The Downside of Facebook Like Ladders
I know how lonely Facebook can be… When you created your business Facebook page, perhaps you envisioned lively conversation on topics about birth and postpartum. You’d share a great resource, your page fans would like, comment and share, and your number of likes would grow grow grow. This is, in theory, how Facebook is meant to work.
The catch being the new(ish) Facebook algorithm that only shows your average post by default to maybe 2 – 5% of your audience. So if you have 37 followers, this means just .74 – 1.85 people are going to inherently see that post. With 300 followers, this results in a base audience of 6 – 15 people. Unless you pay to promote your post, your chances of a high level of interaction are unfortunately pretty low. (There are of course exceptions to this if you happen to post something truly awesome that people share like wildfire).
So I get why it is really really tempting to join or create a Facebook “like ladder” on one of the many doula and childbirth profession support groups out there. Basically a bunch of birth pros will share their pages, and you are all supposed to “like” each other.
The rationale seems pretty straightforward:
more fans >> more likes, shares & comments >> more visibility!
Some have called this approach Facebook “suicide”, which might be a bit dramatic – but it definitely has a major downside.
Here’s the deal with those facebook like ladders:
Your goal with Facebook is not to have a gazillion likes.
The reality is that most of those likes you’re getting on the like ladder are from people you don’t know who are nowhere close to you geographically. They are most likely “liking” you in order to have you like them back, and are very unlikely to be your number one fans… They have no solid rationale to comment on your posts or share them, and likely have followed many other pages as well, resulting in an overwhelm of doula-themed posts in their feed. As well, most of the content you are sharing is likely targeting pregnant or postpartum families – not birth professionals – so the 100 doulas who liked you in that like ladder are going to be far less likely to engage.
It is way better to have 100 likes from people who are truly interested in your business and what you have to offer.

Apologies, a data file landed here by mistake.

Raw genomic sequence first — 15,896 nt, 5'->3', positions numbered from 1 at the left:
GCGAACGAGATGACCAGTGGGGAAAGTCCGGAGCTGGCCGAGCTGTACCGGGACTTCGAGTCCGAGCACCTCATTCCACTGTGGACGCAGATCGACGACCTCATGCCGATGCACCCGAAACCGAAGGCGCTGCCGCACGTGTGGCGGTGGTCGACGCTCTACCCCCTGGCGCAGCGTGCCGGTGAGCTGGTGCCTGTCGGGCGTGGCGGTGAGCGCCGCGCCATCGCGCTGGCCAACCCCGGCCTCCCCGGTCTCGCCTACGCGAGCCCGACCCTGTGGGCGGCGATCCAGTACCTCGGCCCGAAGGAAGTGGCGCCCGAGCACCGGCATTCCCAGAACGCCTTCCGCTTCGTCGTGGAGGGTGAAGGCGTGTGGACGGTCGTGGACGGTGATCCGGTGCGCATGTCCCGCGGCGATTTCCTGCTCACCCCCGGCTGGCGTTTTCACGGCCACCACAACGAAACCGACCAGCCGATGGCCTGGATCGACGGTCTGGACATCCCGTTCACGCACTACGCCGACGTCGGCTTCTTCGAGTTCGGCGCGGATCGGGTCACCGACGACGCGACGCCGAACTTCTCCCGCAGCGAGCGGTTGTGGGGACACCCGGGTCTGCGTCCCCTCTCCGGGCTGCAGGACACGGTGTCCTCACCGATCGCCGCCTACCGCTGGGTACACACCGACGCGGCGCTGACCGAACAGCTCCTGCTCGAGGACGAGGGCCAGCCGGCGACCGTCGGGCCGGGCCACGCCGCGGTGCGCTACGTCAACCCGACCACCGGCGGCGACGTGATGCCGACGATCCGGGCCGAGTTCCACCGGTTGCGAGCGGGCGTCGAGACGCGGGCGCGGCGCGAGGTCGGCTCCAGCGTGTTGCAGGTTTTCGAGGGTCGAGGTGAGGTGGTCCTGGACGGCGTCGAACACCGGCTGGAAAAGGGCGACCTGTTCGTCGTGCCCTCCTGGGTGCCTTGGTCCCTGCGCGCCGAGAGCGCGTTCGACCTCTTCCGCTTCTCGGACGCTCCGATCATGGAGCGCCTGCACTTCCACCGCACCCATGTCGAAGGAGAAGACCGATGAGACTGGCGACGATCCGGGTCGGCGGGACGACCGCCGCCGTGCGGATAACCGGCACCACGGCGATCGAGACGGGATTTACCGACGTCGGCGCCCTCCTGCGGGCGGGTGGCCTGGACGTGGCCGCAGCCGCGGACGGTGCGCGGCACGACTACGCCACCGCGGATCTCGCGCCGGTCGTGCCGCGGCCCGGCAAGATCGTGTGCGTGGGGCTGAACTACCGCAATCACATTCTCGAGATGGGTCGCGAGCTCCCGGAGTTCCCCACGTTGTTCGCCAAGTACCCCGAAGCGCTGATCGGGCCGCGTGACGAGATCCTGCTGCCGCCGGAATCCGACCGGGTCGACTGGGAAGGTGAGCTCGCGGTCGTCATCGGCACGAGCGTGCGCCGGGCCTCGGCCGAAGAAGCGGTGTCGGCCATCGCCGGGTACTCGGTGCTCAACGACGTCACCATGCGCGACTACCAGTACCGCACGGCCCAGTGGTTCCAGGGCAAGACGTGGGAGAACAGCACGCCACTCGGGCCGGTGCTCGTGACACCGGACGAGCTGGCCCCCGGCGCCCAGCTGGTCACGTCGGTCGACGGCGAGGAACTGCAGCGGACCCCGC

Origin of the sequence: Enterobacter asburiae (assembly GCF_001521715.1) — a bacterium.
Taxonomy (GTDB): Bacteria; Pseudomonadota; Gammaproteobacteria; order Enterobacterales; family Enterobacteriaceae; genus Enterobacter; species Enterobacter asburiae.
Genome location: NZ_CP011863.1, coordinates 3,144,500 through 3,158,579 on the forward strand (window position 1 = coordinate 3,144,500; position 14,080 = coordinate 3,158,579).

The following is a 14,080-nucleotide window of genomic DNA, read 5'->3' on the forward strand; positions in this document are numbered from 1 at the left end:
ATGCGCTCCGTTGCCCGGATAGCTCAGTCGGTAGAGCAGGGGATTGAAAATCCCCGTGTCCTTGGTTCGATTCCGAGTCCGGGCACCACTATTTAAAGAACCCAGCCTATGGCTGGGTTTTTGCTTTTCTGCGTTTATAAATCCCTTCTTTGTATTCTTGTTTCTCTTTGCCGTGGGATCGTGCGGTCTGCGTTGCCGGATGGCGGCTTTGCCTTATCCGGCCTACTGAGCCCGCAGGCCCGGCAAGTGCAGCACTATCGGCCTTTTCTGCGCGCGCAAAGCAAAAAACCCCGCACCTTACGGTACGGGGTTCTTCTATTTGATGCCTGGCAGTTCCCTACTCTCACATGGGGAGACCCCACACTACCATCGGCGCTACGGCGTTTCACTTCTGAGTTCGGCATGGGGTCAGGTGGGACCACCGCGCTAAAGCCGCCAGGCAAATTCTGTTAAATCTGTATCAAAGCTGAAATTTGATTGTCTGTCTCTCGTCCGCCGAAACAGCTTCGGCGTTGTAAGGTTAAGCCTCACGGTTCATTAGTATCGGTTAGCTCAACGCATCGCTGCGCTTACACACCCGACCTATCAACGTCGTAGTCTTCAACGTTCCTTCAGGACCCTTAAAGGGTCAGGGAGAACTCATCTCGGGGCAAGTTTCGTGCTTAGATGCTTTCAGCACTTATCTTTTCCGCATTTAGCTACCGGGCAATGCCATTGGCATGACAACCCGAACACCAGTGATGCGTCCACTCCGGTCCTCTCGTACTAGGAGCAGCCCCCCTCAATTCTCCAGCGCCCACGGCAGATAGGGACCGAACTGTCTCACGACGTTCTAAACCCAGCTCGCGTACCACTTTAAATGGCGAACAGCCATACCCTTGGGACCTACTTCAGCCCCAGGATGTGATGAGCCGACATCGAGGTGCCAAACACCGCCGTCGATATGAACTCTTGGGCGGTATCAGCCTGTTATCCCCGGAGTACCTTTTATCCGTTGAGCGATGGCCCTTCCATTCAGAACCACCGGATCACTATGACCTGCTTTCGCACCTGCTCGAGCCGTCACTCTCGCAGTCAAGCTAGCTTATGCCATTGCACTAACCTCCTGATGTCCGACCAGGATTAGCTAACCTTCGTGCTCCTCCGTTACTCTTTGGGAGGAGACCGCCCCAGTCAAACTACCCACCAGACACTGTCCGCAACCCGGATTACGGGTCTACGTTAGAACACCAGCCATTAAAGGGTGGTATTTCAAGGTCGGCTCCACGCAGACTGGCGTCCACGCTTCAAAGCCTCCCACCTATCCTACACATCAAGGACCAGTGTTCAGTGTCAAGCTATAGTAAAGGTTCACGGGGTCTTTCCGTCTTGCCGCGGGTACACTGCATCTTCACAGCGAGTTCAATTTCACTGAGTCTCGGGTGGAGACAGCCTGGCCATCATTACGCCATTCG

Aside from the radio silence of all these new “fans”, you run a few other very significant risks:
1. Those new fans may quickly “unlike” you or hide you from their feed. Facebook tracks this, and if you have a higher rate of unlikes or hides, they are going to decrease your post visibility accordingly.
2. All those likes from people who aren’t likely to engage on your page means that the total % of participation on your page will decrease. When Google sees a low rate of sharing and commenting on a page with lots of followers, it can serve as a warning sign to Facebook and lead them to lower your visibility ranking for future posts.
3. If you do Facebook advertising, you are paying based on your base audience size. This means money wasted on fans who are not likely to purchase your services!
Your goal is to have fans who Want to engage, are excited about what you have to share, and are motivated to share the love with their friends. Ultimately you are looking to build, maintain and grow relationships through social media.
So what should your facebook strategy be?
1) Understand your audience’s interests and needs to help shape your content strategy.
2) Create quality content that encourages engagement and sharing.
3) Follow other local and national birth and postpartum companies that you admire as your page and engage them them! Comment on their posts, share their content… Over time they will notice your engagement and hopefully return the favor.
4) If you need to quickly build your page presence, why not do a paid Facebook ad targeting your local market?
*THE EXCEPTION: You could do a like ladder effectively if… you identify a core group of professionals whose practice styles and target audiences are aligned with your own. If you all make the commitment to engage on each others’ pages and share content, then this could potentially help your rankings with Facebook. This would be even more effective if done within your local community so that when they share your content, local families are learning about your practice.
**NOTE: If you’ve done like ladders in the past and have an inflated number of likes that are not engaged, unfortunately it is impossible to remove these “likes” from your page fans. Your best strategy is to really focus on your content, and perhaps take some time each week to engage on the pages of some of those who have liked you – perhaps encouraging them to pay closer attention to your content as well!
***MORE RESOURCES: Be sure to also enjoy this blog post: helpful tips to save you time on facebook.
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